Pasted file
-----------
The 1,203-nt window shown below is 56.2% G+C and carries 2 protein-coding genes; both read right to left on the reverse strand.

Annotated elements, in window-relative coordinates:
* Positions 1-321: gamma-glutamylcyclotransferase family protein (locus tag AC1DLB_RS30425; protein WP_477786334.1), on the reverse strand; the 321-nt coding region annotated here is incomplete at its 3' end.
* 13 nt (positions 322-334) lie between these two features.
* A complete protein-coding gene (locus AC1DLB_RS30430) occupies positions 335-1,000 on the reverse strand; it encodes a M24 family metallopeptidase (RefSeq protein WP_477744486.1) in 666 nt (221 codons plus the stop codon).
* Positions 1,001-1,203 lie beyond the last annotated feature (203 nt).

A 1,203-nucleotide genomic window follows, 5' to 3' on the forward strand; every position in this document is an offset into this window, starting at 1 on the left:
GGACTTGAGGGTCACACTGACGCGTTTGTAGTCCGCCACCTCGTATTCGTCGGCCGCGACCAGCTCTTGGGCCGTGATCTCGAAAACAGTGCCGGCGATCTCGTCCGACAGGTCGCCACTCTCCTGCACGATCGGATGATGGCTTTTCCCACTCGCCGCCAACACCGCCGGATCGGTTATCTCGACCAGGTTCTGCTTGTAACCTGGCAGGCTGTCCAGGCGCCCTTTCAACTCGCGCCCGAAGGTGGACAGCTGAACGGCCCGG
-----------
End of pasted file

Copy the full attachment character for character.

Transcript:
The 1,203-nt window shown below is 56.2% G+C and carries 2 protein-coding genes; both read right to left on the reverse strand.

Annotated elements, in window-relative coordinates:
* Positions 1-321: gamma-glutamylcyclotransferase family protein (locus tag AC1DLB_RS30425; protein WP_477786334.1), on the reverse strand; the 321-nt coding region annotated here is incomplete at its 3' end.
* 13 nt (positions 322-334) lie between these two features.
* A complete protein-coding gene (locus AC1DLB_RS30430) occupies positions 335-1,000 on the reverse strand; it encodes a M24 family metallopeptidase (RefSeq protein WP_477744486.1) in 666 nt (221 codons plus the stop codon).
* Positions 1,001-1,203 lie beyond the last annotated feature (203 nt).

A 1,203-nucleotide genomic window follows, 5' to 3' on the forward strand; every position in this document is an offset into this window, starting at 1 on the left:
GGACTTGAGGGTCACACTGACGCGTTTGTAGTCCGCCACCTCGTATTCGTCGGCCGCGACCAGCTCTTGGGCCGTGATCTCGAAAACAGTGCCGGCGATCTCGTCCGACAGGTCGCCACTCTCCTGCACGATCGGATGATGGCTTTTCCCACTCGCCGCCAACACCGCCGGATCGGTTATCTCGACCAGGTTCTGCTTGTAACCTGGCAGGCTGTCCAGGCGCCCTTTCAACTCGCGCCCGAAGGTGGACAGCTGAACGGCCCGG